Remember, though, that diversity should not involve meeting quotas or counting heads. “Just monitoring in terms of head count, to me, is a small piece,” says Jones. “If you’re not modeling in terms of understanding, and what the HR function can be strategically, then it’s certainly a waste of time and resources.”
Your objectives need to be tied to less tangible—yet more meaningful—measurements. Bonaparte admits that the value of diversity is difficult to measure, but says, “I think that if you’re going to key in on diversity and use diversity in a positive mode, then you really ought to start a system of being able to measure it somehow. Making that connection is hard for HR,” he says. “It’s also hard for the organization. But, to me, that’s really what you need to do.”
Build from within. Take the time to identify existing staff—in your HR department as well as in other areas of the organization—who may have the aptitude and the interest that you’re seeking.
“Some serious thought has to be given to the development process,” Jones says. “I cannot be a clerk one day and, the next day, wake up with the kind of tools I need to manage strategically.”
Hicks came up through the ranks to the HR organization, and his diverse background, he says, is a plus for the department. At Xerox, Hicks has served as a sales rep, sales manager, trainer, internal consultant and worldwide marketing manager. His educational background is in finance and pharmacology.
“We have a mixture of individuals that have been lifetime HR professionals and individuals who have not,” says Hicks. “What each brings is a balance and a new perspective that really has created an environment that supports our customers.”
Cast a broad net. With a tight labor market making it difficult to find top-notch candidates, there is all the more reason to cast a broad net when looking for job applicants. Not only does a wide search ensure that candidates from diverse backgrounds will be included in the mix, it increases the odds that your applicant pool will be broad and varied, allowing you to make the best choices possible.
It’s not a numbers game, Watson asserts. “We’ve identified specifically the caliber and quality of people we need to bring into the organization. Once you establish those quality standards, then you go out and do a broad search. It’s not as if we’re going out to say, ‘We have to find an Asian HR representative.’ But we want to make sure that we consider applications from a broad variety of sources. It’s all about the quality of the individual and what they bring—it’s not the quota system.”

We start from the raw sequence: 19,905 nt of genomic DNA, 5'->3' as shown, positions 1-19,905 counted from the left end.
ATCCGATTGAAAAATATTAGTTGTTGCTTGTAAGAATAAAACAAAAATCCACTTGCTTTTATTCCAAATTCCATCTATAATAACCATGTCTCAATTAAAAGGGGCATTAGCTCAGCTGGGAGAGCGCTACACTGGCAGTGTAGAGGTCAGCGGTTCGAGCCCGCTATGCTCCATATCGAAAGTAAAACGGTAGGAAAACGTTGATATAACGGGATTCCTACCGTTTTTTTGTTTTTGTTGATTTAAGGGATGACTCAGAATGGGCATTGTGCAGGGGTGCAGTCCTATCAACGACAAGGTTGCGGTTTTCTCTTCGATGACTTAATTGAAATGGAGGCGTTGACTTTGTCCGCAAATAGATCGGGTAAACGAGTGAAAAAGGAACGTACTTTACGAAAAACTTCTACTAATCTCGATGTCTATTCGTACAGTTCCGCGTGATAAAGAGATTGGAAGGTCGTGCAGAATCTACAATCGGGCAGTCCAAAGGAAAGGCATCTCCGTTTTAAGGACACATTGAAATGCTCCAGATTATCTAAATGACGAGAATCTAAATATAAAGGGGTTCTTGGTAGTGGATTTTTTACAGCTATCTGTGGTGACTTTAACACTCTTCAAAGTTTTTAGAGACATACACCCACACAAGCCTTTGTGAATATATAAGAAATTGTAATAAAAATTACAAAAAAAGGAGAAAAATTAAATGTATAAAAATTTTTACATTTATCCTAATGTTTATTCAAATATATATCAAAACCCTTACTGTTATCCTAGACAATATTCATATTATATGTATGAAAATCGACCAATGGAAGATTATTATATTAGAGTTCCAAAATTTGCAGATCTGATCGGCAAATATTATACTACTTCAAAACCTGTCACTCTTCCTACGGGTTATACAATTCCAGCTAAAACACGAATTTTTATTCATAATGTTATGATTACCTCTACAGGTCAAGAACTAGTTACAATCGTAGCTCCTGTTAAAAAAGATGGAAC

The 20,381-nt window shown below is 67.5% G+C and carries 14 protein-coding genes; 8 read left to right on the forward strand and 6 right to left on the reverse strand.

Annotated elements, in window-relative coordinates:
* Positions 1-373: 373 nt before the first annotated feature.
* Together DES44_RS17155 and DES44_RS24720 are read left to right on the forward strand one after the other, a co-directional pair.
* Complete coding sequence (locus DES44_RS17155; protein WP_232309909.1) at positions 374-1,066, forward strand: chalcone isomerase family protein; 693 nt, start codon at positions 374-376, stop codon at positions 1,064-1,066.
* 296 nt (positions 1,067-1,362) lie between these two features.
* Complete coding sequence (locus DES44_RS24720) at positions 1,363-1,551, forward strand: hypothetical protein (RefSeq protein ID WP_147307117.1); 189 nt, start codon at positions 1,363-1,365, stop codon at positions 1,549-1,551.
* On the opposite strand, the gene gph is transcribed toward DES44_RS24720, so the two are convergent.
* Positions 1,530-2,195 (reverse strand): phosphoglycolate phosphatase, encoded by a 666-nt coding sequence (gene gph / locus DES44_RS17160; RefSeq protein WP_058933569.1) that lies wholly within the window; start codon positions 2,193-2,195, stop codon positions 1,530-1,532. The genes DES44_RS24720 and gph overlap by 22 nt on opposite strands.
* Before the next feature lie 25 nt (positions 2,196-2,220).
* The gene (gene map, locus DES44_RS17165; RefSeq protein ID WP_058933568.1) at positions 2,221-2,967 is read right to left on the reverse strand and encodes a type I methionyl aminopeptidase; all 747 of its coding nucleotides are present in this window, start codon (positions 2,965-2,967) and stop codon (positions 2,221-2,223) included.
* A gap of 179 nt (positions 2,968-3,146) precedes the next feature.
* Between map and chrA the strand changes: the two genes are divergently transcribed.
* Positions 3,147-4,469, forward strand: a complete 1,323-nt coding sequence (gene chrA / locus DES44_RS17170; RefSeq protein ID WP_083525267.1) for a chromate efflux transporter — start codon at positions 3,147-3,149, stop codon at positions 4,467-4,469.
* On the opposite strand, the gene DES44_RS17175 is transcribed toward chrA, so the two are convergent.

Bland mirrors these thoughts. “Everyone would say that the paramount goal in hiring an HR person, or anyone else, is to put the best qualified people in the position. So, I don’t think that anyone is arguing that you should hire an unqualified person to fill a position just for the sake of diversity.”
“If you really are serious and committed to quality,” Watson says, “what you will find is you will end up with a diverse organization because no one group has the market on high-caliber people.”
Goldfein believes that the talent exists and, “If an HR department doesn’t know where to look, how to look and doesn’t have a balanced interviewing process, then they have a problem.”
Establish a formal mentoring program. An employer makes a decision on an employee within the first 90 days, says Watson, and employees are also doing their own evaluation of the company from day one. “Everything they see and hear will tell them whether they made a good decision. If you don’t create the kind of environment where someone from a different background can really be comfortable and able to contribute, then they’re going to leave—you’re going to have a retention problem.”
Fantt Harris is implementing a formal mentoring program at Marsh and believes this step is critical to successfully maintaining a diverse workforce. It’s not the written rules that trip people up, she says. It’s all of the small, unwritten things that those “in the know” are aware of but that those who are “different” may not be privy to.
A mentoring program can ensure that all new employees have the information and resources they need to learn and to understand the culture of the organization. And the absence of such a program can lay waste to your efforts to promote diversity, says Fantt Harris. "My feeling is, if you're not willing to have mentoring and coaching for new persons coming into the organization, then don't hire women and minorities or diverse candidates. Just don't even hire them because you're doing them, and your company, a disservice."
Lin Grensing-Pophal, SPHR, is a Wisconsin-based business journalist with HR consulting experience in employee communication, training and management issues. She is the author of The HR Book: Human Resources Management for Business (Self-Counsel Business Series, 1999).